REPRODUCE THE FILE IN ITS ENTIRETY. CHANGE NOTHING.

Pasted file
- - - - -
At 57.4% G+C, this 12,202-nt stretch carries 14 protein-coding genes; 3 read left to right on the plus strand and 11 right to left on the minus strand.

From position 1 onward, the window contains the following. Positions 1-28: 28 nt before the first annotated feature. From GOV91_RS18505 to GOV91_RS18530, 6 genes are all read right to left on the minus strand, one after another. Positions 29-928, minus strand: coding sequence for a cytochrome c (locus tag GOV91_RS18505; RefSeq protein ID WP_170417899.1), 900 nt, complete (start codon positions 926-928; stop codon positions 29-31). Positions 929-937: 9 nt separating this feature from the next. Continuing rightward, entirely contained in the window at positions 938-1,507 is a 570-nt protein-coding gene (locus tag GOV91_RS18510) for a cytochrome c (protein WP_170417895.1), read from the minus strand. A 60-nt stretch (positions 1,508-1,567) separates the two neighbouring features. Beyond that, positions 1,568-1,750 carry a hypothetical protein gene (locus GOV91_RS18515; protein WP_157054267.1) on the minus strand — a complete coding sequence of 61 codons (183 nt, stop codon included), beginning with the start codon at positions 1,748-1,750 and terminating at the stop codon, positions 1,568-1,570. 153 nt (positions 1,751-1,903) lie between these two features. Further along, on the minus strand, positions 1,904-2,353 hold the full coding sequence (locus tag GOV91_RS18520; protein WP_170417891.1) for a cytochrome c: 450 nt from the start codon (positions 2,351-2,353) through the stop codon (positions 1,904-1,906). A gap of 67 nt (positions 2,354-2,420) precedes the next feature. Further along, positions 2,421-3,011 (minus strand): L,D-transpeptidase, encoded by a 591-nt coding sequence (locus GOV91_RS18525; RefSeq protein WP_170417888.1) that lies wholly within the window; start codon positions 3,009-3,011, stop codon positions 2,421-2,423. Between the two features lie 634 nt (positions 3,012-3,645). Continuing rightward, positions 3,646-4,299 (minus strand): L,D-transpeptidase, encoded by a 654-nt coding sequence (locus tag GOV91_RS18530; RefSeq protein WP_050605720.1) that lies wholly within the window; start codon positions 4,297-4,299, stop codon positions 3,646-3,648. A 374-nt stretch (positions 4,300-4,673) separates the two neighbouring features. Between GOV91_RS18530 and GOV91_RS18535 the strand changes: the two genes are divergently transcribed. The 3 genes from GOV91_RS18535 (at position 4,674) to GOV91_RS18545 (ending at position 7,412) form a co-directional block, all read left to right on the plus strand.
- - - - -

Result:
At 57.4% G+C, this 12,202-nt stretch carries 14 protein-coding genes; 3 read left to right on the plus strand and 11 right to left on the minus strand.

From position 1 onward, the window contains the following. Positions 1-28: 28 nt before the first annotated feature. From GOV91_RS18505 to GOV91_RS18530, 6 genes are all read right to left on the minus strand, one after another. Positions 29-928, minus strand: coding sequence for a cytochrome c (locus tag GOV91_RS18505; RefSeq protein ID WP_170417899.1), 900 nt, complete (start codon positions 926-928; stop codon positions 29-31). Positions 929-937: 9 nt separating this feature from the next. Continuing rightward, entirely contained in the window at positions 938-1,507 is a 570-nt protein-coding gene (locus tag GOV91_RS18510) for a cytochrome c (protein WP_170417895.1), read from the minus strand. A 60-nt stretch (positions 1,508-1,567) separates the two neighbouring features. Beyond that, positions 1,568-1,750 carry a hypothetical protein gene (locus GOV91_RS18515; protein WP_157054267.1) on the minus strand — a complete coding sequence of 61 codons (183 nt, stop codon included), beginning with the start codon at positions 1,748-1,750 and terminating at the stop codon, positions 1,568-1,570. 153 nt (positions 1,751-1,903) lie between these two features. Further along, on the minus strand, positions 1,904-2,353 hold the full coding sequence (locus tag GOV91_RS18520; protein WP_170417891.1) for a cytochrome c: 450 nt from the start codon (positions 2,351-2,353) through the stop codon (positions 1,904-1,906). A gap of 67 nt (positions 2,354-2,420) precedes the next feature. Further along, positions 2,421-3,011 (minus strand): L,D-transpeptidase, encoded by a 591-nt coding sequence (locus GOV91_RS18525; RefSeq protein WP_170417888.1) that lies wholly within the window; start codon positions 3,009-3,011, stop codon positions 2,421-2,423. Between the two features lie 634 nt (positions 3,012-3,645). Continuing rightward, positions 3,646-4,299 (minus strand): L,D-transpeptidase, encoded by a 654-nt coding sequence (locus tag GOV91_RS18530; RefSeq protein WP_050605720.1) that lies wholly within the window; start codon positions 4,297-4,299, stop codon positions 3,646-3,648. A 374-nt stretch (positions 4,300-4,673) separates the two neighbouring features. Between GOV91_RS18530 and GOV91_RS18535 the strand changes: the two genes are divergently transcribed. The 3 genes from GOV91_RS18535 (at position 4,674) to GOV91_RS18545 (ending at position 7,412) form a co-directional block, all read left to right on the plus strand.